Another REIT Ruling by the IRS – This Time, Billboards

By:  Amanda Wilson

The IRS has released yet another private letter ruling (Letter 201522002) in the REIT area.  This time, the IRS addressed the REIT treatment of income from the rental of outdoor advertising space (i.e., billboards).  At issue were outdoor advertising displays which allowed for multiple advertising copy to be shown on the same display, with the copy for the various advertisers rotating every few seconds.

The IRS held that the income derived from renting this advertising space constituted rents from real property and thus was good REIT income.

Ski Lift Towers Held to Be Good REIT Asset

By:  Amanda Wilson

In order to qualify for the tax advantages available for real estate investment trusts (“REITs”), the majority of a REIT’s assets must qualify as “real property”.  As the areas that REITs are investing in continue to grow, we are seeing more and more rulings from the IRS on what constitutes “real property” .

Most recently, the IRS released a private letter ruling last week (LTR 201521006) that held that ski lift towers constitute “real property” and are good REIT assets.  This ruling was not particularly surprising, but it is helpful guidance nonetheless.

New REIT Bill Coming?

By:  Amanda WilsonCapitol building

In late April, Senator Orrin Hatch introduced Senate bill 915, the Real Estate Investment and Jobs Act of 2015.  When a foreign person invests in property in the U.S., that person is subject to U.S. tax when he/she/it disposes of their real estate investment under the Foreign Investment in Real Property Tax Act of 1980 (“FIRPTA”).  FIRPTA tax applies to the disposition of stocks of U.S. real estate investment trusts (“REITs”).  FIRPTA tax is a damper on encouraging foreign investment in the U.S.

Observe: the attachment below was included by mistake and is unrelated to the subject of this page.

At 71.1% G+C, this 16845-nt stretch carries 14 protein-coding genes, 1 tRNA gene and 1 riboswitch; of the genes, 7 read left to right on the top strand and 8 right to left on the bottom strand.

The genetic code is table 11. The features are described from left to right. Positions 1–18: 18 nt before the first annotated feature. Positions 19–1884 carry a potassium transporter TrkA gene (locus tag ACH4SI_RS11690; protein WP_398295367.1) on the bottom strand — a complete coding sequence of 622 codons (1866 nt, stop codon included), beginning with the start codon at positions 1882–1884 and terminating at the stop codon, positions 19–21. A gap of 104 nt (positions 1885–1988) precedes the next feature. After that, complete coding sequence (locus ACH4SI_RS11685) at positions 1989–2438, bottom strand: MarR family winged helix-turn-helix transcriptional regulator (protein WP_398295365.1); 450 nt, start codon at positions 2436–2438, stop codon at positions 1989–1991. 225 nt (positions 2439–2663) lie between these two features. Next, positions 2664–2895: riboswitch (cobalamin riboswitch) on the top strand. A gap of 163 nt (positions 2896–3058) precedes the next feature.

To address this negative impact on investing, the bill increases and clarifies the existing FIRPTA exemptions that are available to foreign investors holding REIT stock.   For example, the bill increases from 5% to 10% the amount of REIT stock that an investor can hold and still qualify for the publicly traded REIT FIRPTA exception.  The bill also clarifies what it means to be a domestically controlled REIT, providing helpful guidance for another common FIRPTA exception.

While these changes are good, the bill is not all good news.  The bill also increases from 10% to 15% the general FIRPTA withholding rate.

If you deal with REITs, be sure to keep an eye on this bill for additional developments.


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